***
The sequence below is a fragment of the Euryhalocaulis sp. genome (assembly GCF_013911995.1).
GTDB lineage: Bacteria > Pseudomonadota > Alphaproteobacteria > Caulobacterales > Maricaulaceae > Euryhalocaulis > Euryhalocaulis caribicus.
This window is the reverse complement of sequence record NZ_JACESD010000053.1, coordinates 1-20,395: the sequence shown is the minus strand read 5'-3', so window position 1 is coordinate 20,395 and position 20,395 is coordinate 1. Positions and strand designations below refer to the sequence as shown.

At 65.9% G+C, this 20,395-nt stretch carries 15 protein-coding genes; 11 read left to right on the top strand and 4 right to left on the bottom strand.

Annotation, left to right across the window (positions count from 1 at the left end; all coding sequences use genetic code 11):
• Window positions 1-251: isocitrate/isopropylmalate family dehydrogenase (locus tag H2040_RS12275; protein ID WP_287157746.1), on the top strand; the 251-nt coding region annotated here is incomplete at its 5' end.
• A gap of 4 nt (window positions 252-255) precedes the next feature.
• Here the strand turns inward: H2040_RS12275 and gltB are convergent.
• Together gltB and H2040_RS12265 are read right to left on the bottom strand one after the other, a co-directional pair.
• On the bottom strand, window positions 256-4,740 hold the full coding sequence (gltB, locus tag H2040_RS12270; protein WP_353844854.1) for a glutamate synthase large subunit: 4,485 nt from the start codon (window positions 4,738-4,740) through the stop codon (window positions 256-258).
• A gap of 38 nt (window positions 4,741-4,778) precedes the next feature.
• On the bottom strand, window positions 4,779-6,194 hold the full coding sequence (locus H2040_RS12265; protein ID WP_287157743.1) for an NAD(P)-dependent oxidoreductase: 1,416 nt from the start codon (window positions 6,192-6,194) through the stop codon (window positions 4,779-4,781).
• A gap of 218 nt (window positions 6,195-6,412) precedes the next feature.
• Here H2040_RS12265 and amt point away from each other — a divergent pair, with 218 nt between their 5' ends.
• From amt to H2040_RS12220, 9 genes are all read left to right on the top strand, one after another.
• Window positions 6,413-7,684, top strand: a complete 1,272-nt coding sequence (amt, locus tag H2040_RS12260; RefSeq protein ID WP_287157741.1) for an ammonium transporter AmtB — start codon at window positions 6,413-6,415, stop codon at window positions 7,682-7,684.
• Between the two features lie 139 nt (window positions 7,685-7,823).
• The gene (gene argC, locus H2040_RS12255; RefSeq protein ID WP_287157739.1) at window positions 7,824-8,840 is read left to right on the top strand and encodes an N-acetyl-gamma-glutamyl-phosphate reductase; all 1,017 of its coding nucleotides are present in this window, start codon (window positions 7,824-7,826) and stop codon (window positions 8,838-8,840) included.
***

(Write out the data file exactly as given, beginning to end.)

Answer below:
The sequence below is a fragment of the Euryhalocaulis sp. genome (assembly GCF_013911995.1).
GTDB lineage: Bacteria > Pseudomonadota > Alphaproteobacteria > Caulobacterales > Maricaulaceae > Euryhalocaulis > Euryhalocaulis caribicus.
This window is the reverse complement of sequence record NZ_JACESD010000053.1, coordinates 1-20,395: the sequence shown is the minus strand read 5'-3', so window position 1 is coordinate 20,395 and position 20,395 is coordinate 1. Positions and strand designations below refer to the sequence as shown.

At 65.9% G+C, this 20,395-nt stretch carries 15 protein-coding genes; 11 read left to right on the top strand and 4 right to left on the bottom strand.

Annotation, left to right across the window (positions count from 1 at the left end; all coding sequences use genetic code 11):
• Window positions 1-251: isocitrate/isopropylmalate family dehydrogenase (locus tag H2040_RS12275; protein ID WP_287157746.1), on the top strand; the 251-nt coding region annotated here is incomplete at its 5' end.
• A gap of 4 nt (window positions 252-255) precedes the next feature.
• Here the strand turns inward: H2040_RS12275 and gltB are convergent.
• Together gltB and H2040_RS12265 are read right to left on the bottom strand one after the other, a co-directional pair.
• On the bottom strand, window positions 256-4,740 hold the full coding sequence (gltB, locus tag H2040_RS12270; protein WP_353844854.1) for a glutamate synthase large subunit: 4,485 nt from the start codon (window positions 4,738-4,740) through the stop codon (window positions 256-258).
• A gap of 38 nt (window positions 4,741-4,778) precedes the next feature.
• On the bottom strand, window positions 4,779-6,194 hold the full coding sequence (locus H2040_RS12265; protein ID WP_287157743.1) for an NAD(P)-dependent oxidoreductase: 1,416 nt from the start codon (window positions 6,192-6,194) through the stop codon (window positions 4,779-4,781).
• A gap of 218 nt (window positions 6,195-6,412) precedes the next feature.
• Here H2040_RS12265 and amt point away from each other — a divergent pair, with 218 nt between their 5' ends.
• From amt to H2040_RS12220, 9 genes are all read left to right on the top strand, one after another.
• Window positions 6,413-7,684, top strand: a complete 1,272-nt coding sequence (amt, locus tag H2040_RS12260; RefSeq protein ID WP_287157741.1) for an ammonium transporter AmtB — start codon at window positions 6,413-6,415, stop codon at window positions 7,682-7,684.
• Between the two features lie 139 nt (window positions 7,685-7,823).
• The gene (gene argC, locus H2040_RS12255; RefSeq protein ID WP_287157739.1) at window positions 7,824-8,840 is read left to right on the top strand and encodes an N-acetyl-gamma-glutamyl-phosphate reductase; all 1,017 of its coding nucleotides are present in this window, start codon (window positions 7,824-7,826) and stop codon (window positions 8,838-8,840) included.